Cautionary legends are very common in e-mail forwards, often focusing on made-up computer viruses or Internet scams. Even a skeptical person might forward this sort of message, just in case it's true. A similar sort of e-mail legend is the charity or petition appeal, which outlines a good cause or a horrible miscarriage of justice and then instructs you to add your name to a petition and send it on to everybody you know.
There are real e-mail petitions, of course, and these do help out good causes. It can be tricky to spot a hoax, but one indicator is that the e-mail includes no address to send the list to when it is completed. Additionally, if a message begins with "This is not a hoax or urban legend," it probably is. One of the most famous e-mail legends, the Neiman Marcus cookie recipe , combines a great story with an appeal to fight injustice.
The e-mail is a personal account of a mother and her daughter eating at a Neiman Marcus store. After their meal, they order a couple of Neiman Marcus chocolate cookies, which they enjoy immensely. The mother asks the waitress for the recipe , and is told that she can buy it for "two-fifty.
The customer-service representative refuses to refund her money, because the company's recipe is so valuable that it cannot be distributed cheaply. In order to exact revenge on the company, the mother claims in the e-mail, she has decided to distribute the recipe freely over the Internet, and she encourages you to send it to everyone you know.
In fact, when the message was first circulated, Neiman Marcus didn't even make such a chocolate chip cookie. Amazingly, this story has been around in various forms since the s. In the s, the overcharging company was Mrs. These sorts of e-mail stories demonstrate just how deep-rooted urban legends are. No matter how much "information technology" we develop, human beings will always be drawn in by the unsubstantiated rumor.
As luck would have it, she came across an old gas station a little farther down the road. It was an old-fashioned station, the kind with an attendant who comes out to pump the gas, and something about it set the alarm bells ringing in her head.
The attendant explained that he would have to take her back to his office and call his manager, because the counterfeit would have to be reported to the bank. Someone comes up and, in the dead of night, just starts banging on the door and yelling to be let in. When the homeowner gets close to the door and calls out, the calls become even more insistent, yelling that someone is trying to hurt them.
In one story, a woman was at home by herself when she heard a woman banging on her door and shouting to be let inside the house. When she asked who it was, the woman outside began yelling that she was being attacked by a man and needed to get somewhere safe. When the homeowner listened closely, she indeed heard a male voice, but he was talking normally as if he was simply having a conversation with the woman.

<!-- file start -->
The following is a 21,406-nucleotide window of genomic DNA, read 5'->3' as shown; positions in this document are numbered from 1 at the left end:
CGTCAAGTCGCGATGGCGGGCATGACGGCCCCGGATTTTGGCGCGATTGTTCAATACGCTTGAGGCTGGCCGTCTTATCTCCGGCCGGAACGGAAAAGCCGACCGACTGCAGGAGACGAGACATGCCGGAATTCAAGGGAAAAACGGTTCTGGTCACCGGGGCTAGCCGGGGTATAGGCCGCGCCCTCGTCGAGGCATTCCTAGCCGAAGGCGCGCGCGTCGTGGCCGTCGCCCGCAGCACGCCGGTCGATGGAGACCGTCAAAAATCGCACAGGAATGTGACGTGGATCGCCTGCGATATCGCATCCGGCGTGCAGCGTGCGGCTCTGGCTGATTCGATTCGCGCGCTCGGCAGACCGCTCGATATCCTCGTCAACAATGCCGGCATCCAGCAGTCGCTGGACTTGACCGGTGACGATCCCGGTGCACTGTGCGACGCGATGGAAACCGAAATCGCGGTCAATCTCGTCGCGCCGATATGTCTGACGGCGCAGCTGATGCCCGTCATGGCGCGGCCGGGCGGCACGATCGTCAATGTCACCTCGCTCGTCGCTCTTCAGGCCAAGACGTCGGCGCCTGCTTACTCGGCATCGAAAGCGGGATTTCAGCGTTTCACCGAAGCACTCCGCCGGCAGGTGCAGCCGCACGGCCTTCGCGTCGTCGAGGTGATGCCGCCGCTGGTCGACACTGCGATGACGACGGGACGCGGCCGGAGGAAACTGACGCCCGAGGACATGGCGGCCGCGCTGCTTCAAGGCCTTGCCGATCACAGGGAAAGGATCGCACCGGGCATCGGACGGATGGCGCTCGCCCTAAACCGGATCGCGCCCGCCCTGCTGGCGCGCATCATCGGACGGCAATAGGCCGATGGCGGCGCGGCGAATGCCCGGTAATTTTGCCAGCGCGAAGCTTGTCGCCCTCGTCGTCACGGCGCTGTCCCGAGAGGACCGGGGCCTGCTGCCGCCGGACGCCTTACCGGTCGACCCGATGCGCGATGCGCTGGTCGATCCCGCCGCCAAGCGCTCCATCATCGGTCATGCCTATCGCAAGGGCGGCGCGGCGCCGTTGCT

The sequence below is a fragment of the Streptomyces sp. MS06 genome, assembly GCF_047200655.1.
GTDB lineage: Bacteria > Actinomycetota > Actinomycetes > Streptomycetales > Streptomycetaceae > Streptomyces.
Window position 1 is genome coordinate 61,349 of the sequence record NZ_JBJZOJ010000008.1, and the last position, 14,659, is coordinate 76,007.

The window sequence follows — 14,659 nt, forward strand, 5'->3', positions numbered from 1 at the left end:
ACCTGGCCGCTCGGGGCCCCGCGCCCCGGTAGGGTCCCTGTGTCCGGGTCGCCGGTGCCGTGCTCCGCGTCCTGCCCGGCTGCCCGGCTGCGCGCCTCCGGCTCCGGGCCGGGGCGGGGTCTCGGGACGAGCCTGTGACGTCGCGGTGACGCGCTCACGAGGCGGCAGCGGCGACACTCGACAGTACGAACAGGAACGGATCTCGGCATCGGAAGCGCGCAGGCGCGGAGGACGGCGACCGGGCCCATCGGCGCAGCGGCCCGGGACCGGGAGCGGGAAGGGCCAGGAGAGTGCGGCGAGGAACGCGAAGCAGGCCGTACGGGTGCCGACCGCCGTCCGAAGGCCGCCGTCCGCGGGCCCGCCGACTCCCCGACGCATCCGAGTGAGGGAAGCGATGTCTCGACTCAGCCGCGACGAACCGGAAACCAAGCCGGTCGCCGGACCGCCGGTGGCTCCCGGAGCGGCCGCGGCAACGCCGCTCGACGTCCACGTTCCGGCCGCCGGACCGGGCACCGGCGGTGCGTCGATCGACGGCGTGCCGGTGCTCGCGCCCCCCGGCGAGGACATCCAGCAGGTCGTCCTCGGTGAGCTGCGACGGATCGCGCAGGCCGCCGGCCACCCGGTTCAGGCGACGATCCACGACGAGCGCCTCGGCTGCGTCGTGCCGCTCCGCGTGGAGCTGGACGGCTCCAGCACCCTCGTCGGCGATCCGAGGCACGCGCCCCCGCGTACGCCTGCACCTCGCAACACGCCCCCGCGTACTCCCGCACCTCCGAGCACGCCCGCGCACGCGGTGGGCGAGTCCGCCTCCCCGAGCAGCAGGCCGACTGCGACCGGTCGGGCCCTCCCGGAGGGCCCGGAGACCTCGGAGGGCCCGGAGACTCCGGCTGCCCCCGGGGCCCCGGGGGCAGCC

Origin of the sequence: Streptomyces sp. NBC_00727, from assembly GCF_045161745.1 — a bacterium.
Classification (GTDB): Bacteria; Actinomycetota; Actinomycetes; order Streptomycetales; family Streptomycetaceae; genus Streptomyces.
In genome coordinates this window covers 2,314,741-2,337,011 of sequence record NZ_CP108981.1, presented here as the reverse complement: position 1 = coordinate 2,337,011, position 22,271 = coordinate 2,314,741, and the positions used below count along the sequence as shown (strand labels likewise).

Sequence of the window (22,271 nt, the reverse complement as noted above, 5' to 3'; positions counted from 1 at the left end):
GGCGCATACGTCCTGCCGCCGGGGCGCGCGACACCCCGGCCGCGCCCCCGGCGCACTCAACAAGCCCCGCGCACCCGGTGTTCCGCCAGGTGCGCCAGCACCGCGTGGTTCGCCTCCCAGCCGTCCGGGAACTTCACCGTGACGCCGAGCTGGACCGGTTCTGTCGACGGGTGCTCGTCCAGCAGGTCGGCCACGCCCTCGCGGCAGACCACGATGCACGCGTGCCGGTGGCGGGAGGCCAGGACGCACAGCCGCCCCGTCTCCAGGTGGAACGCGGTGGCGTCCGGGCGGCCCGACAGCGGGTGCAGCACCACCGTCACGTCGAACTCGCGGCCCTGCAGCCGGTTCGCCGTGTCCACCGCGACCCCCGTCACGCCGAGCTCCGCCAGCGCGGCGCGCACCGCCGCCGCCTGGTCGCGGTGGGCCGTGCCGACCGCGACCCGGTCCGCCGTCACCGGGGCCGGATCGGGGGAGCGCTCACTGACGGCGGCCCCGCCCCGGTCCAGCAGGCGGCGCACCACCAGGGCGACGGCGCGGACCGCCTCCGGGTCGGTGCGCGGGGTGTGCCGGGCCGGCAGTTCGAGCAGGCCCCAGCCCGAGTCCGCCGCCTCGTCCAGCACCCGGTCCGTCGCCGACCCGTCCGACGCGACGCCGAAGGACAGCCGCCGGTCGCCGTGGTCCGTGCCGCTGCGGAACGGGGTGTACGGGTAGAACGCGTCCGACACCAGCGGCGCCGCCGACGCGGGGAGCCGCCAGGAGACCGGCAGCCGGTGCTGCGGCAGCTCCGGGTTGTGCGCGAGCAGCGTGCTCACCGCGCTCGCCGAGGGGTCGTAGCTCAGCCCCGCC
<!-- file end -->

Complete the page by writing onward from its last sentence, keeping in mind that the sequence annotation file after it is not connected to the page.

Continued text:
The woman outside was covering the peephole, so the homeowner peeked out the window beside the door. Eventually they both left, but it left the storyteller chilled to the bone. A young woman was walking down her street on a normal spring day when she saw a small child sitting beside the road and crying. She stopped to ask the little girl if she was okay, and the girl told her that she was lost. Sniffling, the girl then asked her if she could help her find her way home.
Overwhelmed with pity for the little girl, the young woman readily agreed. Luckily, the little girl knew her address and had a general idea of where her home was.
Before long the two had made it to her house. The front door was locked, and since the girl was too small to reach the doorbell, she asked the young woman to press it for her. The woman pressed the doorbell without a second thought, and immediately felt a powerful shock course through her body.
It knocked her out cold, and she woke up several hours later completely naked and surrounded by used condoms. The house she was in was empty, her rapists were long gone, and the child was nowhere to be seen. This story tells of a young woman who was walking out of a shopping mall late at night to go back to her car.
As she neared the car, she was startled to see an old lady standing right next to her passenger-side window. An instant later, she noticed that the passenger-side window had been completely shattered. The old lady explained that she had seen her broken window and had been watching it for her to make sure nobody tried to steal something.
However, as they stood there talking, she noticed that the old woman seemed to have very hairy, manlike arms. Thinking quickly, she jumped in front of a slow-moving car, forcing it to a stop. When the police searched her car they found that the kind old lady had stowed a knife and a coil of rope on the backseat.
Stories of fat vampires are not new. These creatures were called pishtacos and are a classic Peruvian legend. They are known to stalk the night on deserted roads and use their magic to rob travelers of their fat.
Recently, the legend has resurfaced due to actual arrests of gang members in Peru who are purported to have been bonking unruly travelers on the head, then taking them to a safe house and rendering them into fat to sell on the black market. Some estimates say that as many as 60 people fell prey to these gangsters before they were caught. It was also considered strange that these men had no interest in selling any of the other, more valuable body parts.
Perhaps the answer lies in the legend itself. The pishtacos would not have any interest in other organs, and selling the rendered human fat would be a good cover for their true operation—feeding on the fat of the living so they can sustain their undead immortal existence.